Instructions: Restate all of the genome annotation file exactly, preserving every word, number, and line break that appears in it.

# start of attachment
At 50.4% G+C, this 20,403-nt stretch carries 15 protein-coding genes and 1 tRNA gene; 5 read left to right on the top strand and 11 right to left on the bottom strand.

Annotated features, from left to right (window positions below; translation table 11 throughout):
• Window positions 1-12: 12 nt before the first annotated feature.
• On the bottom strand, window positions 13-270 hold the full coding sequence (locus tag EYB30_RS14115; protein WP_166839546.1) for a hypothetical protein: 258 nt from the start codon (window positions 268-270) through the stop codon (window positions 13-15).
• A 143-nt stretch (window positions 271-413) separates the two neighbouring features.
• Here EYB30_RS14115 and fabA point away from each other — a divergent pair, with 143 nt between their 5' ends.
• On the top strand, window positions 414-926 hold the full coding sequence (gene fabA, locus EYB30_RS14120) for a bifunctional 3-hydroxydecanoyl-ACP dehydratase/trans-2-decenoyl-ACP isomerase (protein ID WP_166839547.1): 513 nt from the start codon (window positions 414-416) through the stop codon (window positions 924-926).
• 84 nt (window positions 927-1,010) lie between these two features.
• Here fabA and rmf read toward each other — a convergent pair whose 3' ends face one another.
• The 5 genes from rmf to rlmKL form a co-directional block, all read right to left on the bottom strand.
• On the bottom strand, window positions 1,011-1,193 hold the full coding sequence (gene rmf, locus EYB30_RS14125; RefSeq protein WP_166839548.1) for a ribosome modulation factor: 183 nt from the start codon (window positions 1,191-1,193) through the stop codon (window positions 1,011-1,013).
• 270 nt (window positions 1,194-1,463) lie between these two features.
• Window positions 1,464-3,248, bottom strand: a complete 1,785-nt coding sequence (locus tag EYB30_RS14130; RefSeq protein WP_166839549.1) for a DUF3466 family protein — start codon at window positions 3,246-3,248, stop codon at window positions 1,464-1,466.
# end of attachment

At 50.4% G+C, this 20,403-nt stretch carries 15 protein-coding genes and 1 tRNA gene; 5 read left to right on the top strand and 11 right to left on the bottom strand.

Annotated features, from left to right (window positions below; translation table 11 throughout):
• Window positions 1-12: 12 nt before the first annotated feature.
• On the bottom strand, window positions 13-270 hold the full coding sequence (locus tag EYB30_RS14115; protein WP_166839546.1) for a hypothetical protein: 258 nt from the start codon (window positions 268-270) through the stop codon (window positions 13-15).
• A 143-nt stretch (window positions 271-413) separates the two neighbouring features.
• Here EYB30_RS14115 and fabA point away from each other — a divergent pair, with 143 nt between their 5' ends.
• On the top strand, window positions 414-926 hold the full coding sequence (gene fabA, locus EYB30_RS14120) for a bifunctional 3-hydroxydecanoyl-ACP dehydratase/trans-2-decenoyl-ACP isomerase (protein ID WP_166839547.1): 513 nt from the start codon (window positions 414-416) through the stop codon (window positions 924-926).
• 84 nt (window positions 927-1,010) lie between these two features.
• Here fabA and rmf read toward each other — a convergent pair whose 3' ends face one another.
• The 5 genes from rmf to rlmKL form a co-directional block, all read right to left on the bottom strand.
• On the bottom strand, window positions 1,011-1,193 hold the full coding sequence (gene rmf, locus EYB30_RS14125; RefSeq protein WP_166839548.1) for a ribosome modulation factor: 183 nt from the start codon (window positions 1,191-1,193) through the stop codon (window positions 1,011-1,013).
• 270 nt (window positions 1,194-1,463) lie between these two features.
• Window positions 1,464-3,248, bottom strand: a complete 1,785-nt coding sequence (locus tag EYB30_RS14130; RefSeq protein WP_166839549.1) for a DUF3466 family protein — start codon at window positions 3,246-3,248, stop codon at window positions 1,464-1,466.